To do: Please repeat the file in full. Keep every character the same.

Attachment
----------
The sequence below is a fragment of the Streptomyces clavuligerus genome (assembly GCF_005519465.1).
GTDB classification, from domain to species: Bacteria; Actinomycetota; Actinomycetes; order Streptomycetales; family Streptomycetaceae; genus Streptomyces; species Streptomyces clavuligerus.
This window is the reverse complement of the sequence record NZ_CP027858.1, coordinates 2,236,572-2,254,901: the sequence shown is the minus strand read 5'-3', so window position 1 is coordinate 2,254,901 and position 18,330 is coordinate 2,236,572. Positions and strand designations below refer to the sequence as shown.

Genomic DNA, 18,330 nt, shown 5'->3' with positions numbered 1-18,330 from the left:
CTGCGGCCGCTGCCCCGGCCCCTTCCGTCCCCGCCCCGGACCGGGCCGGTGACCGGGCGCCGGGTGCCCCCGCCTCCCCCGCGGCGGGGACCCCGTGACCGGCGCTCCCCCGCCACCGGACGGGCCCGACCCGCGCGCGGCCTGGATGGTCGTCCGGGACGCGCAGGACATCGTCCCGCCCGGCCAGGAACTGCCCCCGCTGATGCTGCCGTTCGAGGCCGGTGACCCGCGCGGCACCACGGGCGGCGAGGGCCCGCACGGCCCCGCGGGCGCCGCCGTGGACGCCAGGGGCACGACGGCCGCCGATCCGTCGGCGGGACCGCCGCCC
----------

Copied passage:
The sequence below is a fragment of the Streptomyces clavuligerus genome (assembly GCF_005519465.1).
GTDB classification, from domain to species: Bacteria; Actinomycetota; Actinomycetes; order Streptomycetales; family Streptomycetaceae; genus Streptomyces; species Streptomyces clavuligerus.
This window is the reverse complement of the sequence record NZ_CP027858.1, coordinates 2,236,572-2,254,901: the sequence shown is the minus strand read 5'-3', so window position 1 is coordinate 2,254,901 and position 18,330 is coordinate 2,236,572. Positions and strand designations below refer to the sequence as shown.

Genomic DNA, 18,330 nt, shown 5'->3' with positions numbered 1-18,330 from the left:
CTGCGGCCGCTGCCCCGGCCCCTTCCGTCCCCGCCCCGGACCGGGCCGGTGACCGGGCGCCGGGTGCCCCCGCCTCCCCCGCGGCGGGGACCCCGTGACCGGCGCTCCCCCGCCACCGGACGGGCCCGACCCGCGCGCGGCCTGGATGGTCGTCCGGGACGCGCAGGACATCGTCCCGCCCGGCCAGGAACTGCCCCCGCTGATGCTGCCGTTCGAGGCCGGTGACCCGCGCGGCACCACGGGCGGCGAGGGCCCGCACGGCCCCGCGGGCGCCGCCGTGGACGCCAGGGGCACGACGGCCGCCGATCCGTCGGCGGGACCGCCGCCC